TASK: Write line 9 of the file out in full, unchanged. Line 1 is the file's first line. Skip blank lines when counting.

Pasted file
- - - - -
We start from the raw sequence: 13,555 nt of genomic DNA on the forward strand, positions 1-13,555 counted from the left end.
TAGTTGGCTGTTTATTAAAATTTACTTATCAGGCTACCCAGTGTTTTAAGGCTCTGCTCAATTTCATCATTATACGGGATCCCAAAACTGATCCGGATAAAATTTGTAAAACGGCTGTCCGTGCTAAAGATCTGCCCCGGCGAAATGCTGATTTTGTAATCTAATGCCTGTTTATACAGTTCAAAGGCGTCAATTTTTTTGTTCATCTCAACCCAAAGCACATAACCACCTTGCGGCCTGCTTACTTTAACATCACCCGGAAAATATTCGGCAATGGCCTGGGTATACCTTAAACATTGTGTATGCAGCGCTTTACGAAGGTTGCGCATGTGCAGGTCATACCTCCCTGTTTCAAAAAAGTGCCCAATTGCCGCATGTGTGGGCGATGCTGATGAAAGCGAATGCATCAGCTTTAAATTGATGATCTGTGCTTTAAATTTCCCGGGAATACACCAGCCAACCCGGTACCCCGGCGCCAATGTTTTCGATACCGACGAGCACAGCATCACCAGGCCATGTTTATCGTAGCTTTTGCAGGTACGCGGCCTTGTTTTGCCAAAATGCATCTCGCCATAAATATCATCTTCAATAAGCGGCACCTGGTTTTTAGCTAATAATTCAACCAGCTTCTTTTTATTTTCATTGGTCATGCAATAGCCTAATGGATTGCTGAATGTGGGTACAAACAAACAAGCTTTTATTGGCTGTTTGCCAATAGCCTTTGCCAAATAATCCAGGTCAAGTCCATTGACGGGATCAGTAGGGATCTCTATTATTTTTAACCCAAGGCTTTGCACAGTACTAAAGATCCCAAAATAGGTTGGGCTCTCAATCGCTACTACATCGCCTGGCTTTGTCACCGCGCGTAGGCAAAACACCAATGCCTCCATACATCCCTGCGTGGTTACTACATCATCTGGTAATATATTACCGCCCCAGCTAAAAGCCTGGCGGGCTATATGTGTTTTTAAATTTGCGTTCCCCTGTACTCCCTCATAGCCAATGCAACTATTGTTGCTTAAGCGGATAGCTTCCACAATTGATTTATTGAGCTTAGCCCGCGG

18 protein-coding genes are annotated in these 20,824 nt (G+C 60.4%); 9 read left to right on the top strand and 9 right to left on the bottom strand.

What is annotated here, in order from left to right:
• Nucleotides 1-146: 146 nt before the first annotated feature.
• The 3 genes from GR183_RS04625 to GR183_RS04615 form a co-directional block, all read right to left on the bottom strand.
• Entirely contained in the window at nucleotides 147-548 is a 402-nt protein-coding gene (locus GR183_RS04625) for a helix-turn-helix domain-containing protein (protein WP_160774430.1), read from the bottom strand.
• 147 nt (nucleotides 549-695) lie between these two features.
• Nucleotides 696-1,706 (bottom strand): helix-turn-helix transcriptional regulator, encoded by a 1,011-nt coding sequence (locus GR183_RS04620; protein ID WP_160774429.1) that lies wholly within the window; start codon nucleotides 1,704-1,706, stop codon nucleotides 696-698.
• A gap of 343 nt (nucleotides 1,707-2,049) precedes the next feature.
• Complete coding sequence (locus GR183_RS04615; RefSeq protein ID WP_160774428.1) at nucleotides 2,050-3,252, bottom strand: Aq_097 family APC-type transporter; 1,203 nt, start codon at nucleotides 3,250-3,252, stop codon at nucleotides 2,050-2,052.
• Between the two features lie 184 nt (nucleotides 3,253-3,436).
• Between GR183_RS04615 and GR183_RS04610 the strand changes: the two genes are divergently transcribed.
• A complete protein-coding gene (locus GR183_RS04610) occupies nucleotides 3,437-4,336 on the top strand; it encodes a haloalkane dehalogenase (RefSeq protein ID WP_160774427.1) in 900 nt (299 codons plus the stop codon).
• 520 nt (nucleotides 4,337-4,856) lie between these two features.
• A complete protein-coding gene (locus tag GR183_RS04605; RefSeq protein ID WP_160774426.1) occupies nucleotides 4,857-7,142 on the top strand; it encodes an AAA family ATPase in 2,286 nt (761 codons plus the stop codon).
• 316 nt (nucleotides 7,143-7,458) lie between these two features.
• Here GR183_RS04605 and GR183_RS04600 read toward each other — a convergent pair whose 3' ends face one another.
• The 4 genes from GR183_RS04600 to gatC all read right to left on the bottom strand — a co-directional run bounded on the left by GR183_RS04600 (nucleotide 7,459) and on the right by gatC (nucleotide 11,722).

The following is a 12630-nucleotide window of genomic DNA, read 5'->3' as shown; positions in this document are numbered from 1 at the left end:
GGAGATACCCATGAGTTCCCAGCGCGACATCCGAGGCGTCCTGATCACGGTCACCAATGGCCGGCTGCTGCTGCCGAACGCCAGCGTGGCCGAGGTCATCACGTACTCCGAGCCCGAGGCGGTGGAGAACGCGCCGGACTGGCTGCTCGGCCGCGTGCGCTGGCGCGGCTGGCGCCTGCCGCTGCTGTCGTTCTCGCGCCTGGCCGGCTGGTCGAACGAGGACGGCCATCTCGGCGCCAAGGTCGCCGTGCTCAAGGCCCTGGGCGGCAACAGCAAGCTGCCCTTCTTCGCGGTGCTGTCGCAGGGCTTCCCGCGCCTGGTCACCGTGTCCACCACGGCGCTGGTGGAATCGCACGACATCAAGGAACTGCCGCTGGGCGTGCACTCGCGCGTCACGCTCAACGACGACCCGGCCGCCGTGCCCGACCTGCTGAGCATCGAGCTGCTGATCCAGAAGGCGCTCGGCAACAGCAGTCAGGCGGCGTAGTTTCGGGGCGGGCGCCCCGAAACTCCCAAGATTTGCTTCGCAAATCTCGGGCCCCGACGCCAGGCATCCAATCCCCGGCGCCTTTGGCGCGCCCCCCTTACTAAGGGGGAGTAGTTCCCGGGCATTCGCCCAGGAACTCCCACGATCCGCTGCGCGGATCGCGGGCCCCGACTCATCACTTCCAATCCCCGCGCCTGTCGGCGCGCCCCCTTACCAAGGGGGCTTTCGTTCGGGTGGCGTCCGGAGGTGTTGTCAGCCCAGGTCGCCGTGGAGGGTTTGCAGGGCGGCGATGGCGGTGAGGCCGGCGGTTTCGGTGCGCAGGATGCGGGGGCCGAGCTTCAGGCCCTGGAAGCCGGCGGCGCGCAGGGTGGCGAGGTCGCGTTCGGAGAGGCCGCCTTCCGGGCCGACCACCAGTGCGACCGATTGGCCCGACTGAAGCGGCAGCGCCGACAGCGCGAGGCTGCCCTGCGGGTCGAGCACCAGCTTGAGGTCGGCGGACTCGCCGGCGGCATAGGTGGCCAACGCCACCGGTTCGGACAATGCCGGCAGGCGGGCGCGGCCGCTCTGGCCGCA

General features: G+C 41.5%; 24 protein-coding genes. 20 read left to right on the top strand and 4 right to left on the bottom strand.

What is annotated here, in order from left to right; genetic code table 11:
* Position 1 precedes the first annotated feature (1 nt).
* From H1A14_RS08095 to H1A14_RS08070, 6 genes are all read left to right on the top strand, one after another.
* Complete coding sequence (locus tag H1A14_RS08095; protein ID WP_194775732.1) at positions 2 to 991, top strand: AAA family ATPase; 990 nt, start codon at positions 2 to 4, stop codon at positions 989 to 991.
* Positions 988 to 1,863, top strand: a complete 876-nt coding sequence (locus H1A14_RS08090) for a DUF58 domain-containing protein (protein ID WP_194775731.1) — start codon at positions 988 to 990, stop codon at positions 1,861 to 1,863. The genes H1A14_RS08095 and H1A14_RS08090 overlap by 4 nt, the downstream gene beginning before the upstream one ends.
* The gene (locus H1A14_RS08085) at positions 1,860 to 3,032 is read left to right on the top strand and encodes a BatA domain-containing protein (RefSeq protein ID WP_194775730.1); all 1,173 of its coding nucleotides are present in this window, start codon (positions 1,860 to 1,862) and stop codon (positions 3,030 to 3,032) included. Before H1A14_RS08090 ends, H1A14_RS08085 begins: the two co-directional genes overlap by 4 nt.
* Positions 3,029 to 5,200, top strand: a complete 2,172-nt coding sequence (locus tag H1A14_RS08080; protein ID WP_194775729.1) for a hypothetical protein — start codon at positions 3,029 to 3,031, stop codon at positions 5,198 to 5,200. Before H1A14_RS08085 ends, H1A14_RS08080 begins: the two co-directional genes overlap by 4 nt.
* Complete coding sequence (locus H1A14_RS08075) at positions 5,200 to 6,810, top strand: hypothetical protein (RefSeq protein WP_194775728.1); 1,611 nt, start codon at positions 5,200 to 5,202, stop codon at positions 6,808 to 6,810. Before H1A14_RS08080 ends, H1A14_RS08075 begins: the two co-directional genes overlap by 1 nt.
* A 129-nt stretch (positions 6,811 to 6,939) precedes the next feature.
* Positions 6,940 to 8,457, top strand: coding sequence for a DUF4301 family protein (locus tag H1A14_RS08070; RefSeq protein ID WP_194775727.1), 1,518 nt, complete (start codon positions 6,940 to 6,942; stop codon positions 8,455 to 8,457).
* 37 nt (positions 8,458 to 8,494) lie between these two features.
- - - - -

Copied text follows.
• Nucleotides 696-1,706 (bottom strand): helix-turn-helix transcriptional regulator, encoded by a 1,011-nt coding sequence (locus GR183_RS04620; protein ID WP_160774429.1) that lies wholly within the window; start codon nucleotides 1,704-1,706, stop codon nucleotides 696-698.